Of course, Geoana challenged the election results before the Constitutional Court, accusing president Basescu of “using the infernal machine of rigging.”But the fact that the night before the Social Democrats were enthusiastic about their candidate and didn’t speak about any fraud became a minus to their party. In addition, the report of the OSCE observers pointed on no serious violations during the voting, and also there was no bulk of citizen’s complaints to the electoral bureau.
The Constitutional Court in result approved Basescu’s victory in the presidential elections. Still, a political crisis is evident in Romania. The society got split into two hostile camps. And the case here is hardly in personal characteristics of the two candidates (although Basescu is considered more charismatic.) Both candidates are pushing for further reforms, which may seem surprising in the context of the economic crisis. Still, in the field of foreign policy Basescu favors even closer integration with Europe, while Geoana stands for the restoration of the old ties with Russia, Ukraine and China. Basescu, by the way, claims credit for winning in the Hague a territorial dispute with Ukraine over an island in the Black Sea. And about Russia Basescu was generally saying that there is a danger of returning to Russia’s field of interests and that Moscow has its “agents of influence” in Romania. Saying so, he was clearly hinting at Geoana’s party. “Romania needs pragmatic relationships with Russia, but we must not depend on Moscow’s political decisions,” – Basescu has emphasized.
But it is unlikely that the stand on the relations with Russia and – especially – the relations with Moldova strongly influenced the outcome of the vote. It seems that the role here was played by a systemic feature of post-communist regimes: the absence, in many cases, of the political culture, the focus of the political elites on the confrontation, the willingness to use any means in the power struggle – including the dirt.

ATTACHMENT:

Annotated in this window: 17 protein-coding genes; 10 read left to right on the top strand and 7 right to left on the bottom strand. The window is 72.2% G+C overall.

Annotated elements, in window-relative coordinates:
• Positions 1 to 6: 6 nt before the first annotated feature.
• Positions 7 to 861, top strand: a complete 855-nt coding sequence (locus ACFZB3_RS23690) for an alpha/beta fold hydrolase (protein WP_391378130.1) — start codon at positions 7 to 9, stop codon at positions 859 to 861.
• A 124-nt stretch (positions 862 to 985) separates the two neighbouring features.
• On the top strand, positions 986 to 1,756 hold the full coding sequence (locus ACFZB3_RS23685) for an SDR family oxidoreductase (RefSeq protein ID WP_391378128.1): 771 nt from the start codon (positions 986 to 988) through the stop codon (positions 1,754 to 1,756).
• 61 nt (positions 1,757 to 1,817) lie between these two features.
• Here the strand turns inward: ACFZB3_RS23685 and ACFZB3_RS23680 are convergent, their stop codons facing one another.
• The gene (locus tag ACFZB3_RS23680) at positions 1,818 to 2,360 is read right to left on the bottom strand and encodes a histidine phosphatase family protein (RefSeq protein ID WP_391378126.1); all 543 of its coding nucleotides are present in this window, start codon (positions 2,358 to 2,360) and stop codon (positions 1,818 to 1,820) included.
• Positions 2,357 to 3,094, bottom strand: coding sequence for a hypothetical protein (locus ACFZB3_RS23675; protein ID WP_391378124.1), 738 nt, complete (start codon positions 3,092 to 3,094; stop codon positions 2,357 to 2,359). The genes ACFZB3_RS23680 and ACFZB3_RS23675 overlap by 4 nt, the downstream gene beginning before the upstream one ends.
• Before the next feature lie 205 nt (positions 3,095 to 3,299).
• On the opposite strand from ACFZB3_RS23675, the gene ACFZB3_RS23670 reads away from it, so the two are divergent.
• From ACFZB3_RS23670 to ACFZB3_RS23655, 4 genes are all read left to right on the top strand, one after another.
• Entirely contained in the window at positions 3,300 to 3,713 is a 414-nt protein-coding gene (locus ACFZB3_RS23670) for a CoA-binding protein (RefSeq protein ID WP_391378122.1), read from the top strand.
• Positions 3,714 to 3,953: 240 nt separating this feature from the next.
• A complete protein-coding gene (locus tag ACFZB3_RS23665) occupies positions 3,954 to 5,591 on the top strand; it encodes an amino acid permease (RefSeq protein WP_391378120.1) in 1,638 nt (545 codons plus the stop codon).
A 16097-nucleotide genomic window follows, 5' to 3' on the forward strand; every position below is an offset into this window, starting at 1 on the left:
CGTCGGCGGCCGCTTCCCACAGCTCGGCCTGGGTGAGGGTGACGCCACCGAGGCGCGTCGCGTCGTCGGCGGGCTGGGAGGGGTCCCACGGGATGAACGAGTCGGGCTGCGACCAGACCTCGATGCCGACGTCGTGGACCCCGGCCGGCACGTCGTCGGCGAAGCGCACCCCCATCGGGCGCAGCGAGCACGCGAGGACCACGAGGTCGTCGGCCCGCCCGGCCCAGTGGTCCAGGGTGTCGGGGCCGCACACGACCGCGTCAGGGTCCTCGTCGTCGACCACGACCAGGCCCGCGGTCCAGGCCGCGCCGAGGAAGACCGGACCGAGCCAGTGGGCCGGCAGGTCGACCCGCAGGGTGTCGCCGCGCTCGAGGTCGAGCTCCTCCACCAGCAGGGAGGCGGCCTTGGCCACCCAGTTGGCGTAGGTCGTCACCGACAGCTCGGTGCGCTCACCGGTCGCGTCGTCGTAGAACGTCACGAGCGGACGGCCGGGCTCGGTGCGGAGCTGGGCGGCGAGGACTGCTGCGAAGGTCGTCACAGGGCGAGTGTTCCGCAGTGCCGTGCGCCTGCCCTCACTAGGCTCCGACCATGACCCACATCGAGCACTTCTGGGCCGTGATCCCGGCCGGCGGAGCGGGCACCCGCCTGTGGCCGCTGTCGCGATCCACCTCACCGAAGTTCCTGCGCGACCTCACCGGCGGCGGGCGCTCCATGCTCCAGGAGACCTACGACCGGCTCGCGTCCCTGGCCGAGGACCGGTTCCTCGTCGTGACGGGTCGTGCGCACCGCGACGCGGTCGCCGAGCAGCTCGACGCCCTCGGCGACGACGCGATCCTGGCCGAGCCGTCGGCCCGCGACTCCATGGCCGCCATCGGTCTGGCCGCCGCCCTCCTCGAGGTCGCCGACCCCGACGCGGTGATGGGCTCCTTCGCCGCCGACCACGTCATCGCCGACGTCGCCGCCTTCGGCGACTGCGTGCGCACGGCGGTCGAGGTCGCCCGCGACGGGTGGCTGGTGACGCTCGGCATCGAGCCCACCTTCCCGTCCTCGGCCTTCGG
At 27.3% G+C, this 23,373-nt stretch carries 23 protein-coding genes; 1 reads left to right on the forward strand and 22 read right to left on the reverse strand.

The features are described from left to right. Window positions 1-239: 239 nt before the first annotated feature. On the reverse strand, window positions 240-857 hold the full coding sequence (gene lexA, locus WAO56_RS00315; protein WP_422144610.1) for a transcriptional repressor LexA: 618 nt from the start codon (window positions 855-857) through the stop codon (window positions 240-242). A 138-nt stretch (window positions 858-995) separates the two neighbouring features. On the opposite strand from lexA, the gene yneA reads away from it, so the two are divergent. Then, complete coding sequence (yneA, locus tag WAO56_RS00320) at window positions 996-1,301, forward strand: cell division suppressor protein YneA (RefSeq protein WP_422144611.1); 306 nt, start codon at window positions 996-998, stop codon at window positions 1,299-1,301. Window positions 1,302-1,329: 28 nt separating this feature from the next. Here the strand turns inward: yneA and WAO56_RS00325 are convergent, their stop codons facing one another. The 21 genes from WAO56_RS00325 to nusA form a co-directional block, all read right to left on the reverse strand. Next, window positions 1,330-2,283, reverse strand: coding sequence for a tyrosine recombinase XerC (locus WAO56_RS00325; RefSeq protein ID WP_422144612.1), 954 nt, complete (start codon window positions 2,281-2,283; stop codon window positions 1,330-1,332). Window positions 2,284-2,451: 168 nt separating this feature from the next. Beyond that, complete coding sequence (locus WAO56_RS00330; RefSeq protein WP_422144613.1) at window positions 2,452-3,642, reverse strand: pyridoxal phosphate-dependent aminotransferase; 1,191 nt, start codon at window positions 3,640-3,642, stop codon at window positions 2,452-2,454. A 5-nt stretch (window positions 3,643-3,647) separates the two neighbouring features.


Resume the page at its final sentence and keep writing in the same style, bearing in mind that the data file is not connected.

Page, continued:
On the surface the scenario of the elections in Romania looks similar to the script of the Orange Revolution in Ukraine, where the losing “orange” candidate Yushchenko (as a matter of fact, president Basescu’s supporters also march out under the orange flags) challenged the election results in court. The difference is that the Romanian voters are not yet ready to get involved in the street confrontation, supporting one or another candidate. Besides, what’s important is that in this case Russia haven’t spoken evidently in favor of any of the candidates, as it have once done in Ukraine, where Russian support to one of the candidates caused an effect opposite to what was initially planned by the Kremlin.
Something similar took place earlier in Yugoslavia, where Kostunica was able to defeat Milosevic thanks to the many-million demonstrations.
Who is on the bench of underachievers?